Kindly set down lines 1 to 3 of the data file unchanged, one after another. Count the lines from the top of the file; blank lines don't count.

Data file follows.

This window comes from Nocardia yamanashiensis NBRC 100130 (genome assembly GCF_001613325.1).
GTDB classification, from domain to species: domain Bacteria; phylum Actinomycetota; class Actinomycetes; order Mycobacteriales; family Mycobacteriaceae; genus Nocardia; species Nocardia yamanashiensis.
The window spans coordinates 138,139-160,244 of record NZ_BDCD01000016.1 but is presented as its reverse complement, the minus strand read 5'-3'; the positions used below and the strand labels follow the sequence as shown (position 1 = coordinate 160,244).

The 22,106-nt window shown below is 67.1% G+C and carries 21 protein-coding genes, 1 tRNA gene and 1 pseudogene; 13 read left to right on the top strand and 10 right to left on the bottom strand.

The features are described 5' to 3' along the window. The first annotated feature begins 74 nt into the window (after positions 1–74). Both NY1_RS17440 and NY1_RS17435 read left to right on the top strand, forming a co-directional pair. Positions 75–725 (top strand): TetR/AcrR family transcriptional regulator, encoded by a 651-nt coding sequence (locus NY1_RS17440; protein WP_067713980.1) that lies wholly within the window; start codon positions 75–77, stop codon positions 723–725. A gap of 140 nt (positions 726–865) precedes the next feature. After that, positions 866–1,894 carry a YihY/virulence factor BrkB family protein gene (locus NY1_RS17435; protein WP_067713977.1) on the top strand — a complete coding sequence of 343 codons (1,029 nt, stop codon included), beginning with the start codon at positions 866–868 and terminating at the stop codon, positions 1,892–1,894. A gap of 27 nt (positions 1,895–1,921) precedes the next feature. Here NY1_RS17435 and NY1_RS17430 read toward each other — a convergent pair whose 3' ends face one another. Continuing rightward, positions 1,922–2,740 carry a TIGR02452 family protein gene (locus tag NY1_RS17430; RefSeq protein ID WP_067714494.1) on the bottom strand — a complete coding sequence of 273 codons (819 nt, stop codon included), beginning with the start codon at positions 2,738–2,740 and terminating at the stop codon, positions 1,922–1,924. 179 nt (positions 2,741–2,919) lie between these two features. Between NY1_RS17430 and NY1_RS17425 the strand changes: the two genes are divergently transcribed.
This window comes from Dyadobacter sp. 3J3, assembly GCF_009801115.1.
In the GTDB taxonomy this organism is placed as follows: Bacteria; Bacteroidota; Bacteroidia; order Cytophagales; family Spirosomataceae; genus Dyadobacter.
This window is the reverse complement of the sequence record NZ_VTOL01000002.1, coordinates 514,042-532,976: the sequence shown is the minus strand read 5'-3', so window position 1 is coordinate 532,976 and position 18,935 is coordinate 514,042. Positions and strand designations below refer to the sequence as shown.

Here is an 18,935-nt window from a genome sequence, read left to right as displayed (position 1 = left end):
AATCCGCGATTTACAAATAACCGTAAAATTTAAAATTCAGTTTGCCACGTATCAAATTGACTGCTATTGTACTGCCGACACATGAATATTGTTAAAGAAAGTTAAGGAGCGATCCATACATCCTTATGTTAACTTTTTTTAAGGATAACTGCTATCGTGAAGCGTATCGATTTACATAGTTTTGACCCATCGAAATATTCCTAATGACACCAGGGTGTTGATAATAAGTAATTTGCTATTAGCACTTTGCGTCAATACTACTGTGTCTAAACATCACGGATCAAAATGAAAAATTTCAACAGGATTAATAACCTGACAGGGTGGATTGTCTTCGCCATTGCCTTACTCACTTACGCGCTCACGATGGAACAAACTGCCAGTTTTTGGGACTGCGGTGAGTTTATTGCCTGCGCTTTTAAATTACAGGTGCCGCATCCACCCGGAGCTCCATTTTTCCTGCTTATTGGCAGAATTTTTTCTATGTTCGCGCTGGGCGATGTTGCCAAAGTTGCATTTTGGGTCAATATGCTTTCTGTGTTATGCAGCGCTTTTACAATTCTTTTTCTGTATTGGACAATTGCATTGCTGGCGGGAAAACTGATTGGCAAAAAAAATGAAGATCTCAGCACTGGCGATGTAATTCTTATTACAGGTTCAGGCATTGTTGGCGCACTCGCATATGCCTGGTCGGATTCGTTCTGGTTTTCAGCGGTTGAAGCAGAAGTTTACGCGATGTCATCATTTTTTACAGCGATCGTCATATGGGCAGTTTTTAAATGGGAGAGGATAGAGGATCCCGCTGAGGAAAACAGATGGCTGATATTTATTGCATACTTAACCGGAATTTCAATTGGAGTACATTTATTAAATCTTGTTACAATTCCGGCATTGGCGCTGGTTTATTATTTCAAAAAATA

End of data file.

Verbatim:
This window comes from Nocardia yamanashiensis NBRC 100130 (genome assembly GCF_001613325.1).
GTDB classification, from domain to species: domain Bacteria; phylum Actinomycetota; class Actinomycetes; order Mycobacteriales; family Mycobacteriaceae; genus Nocardia; species Nocardia yamanashiensis.
The window spans coordinates 138,139-160,244 of record NZ_BDCD01000016.1 but is presented as its reverse complement, the minus strand read 5'-3'; the positions used below and the strand labels follow the sequence as shown (position 1 = coordinate 160,244).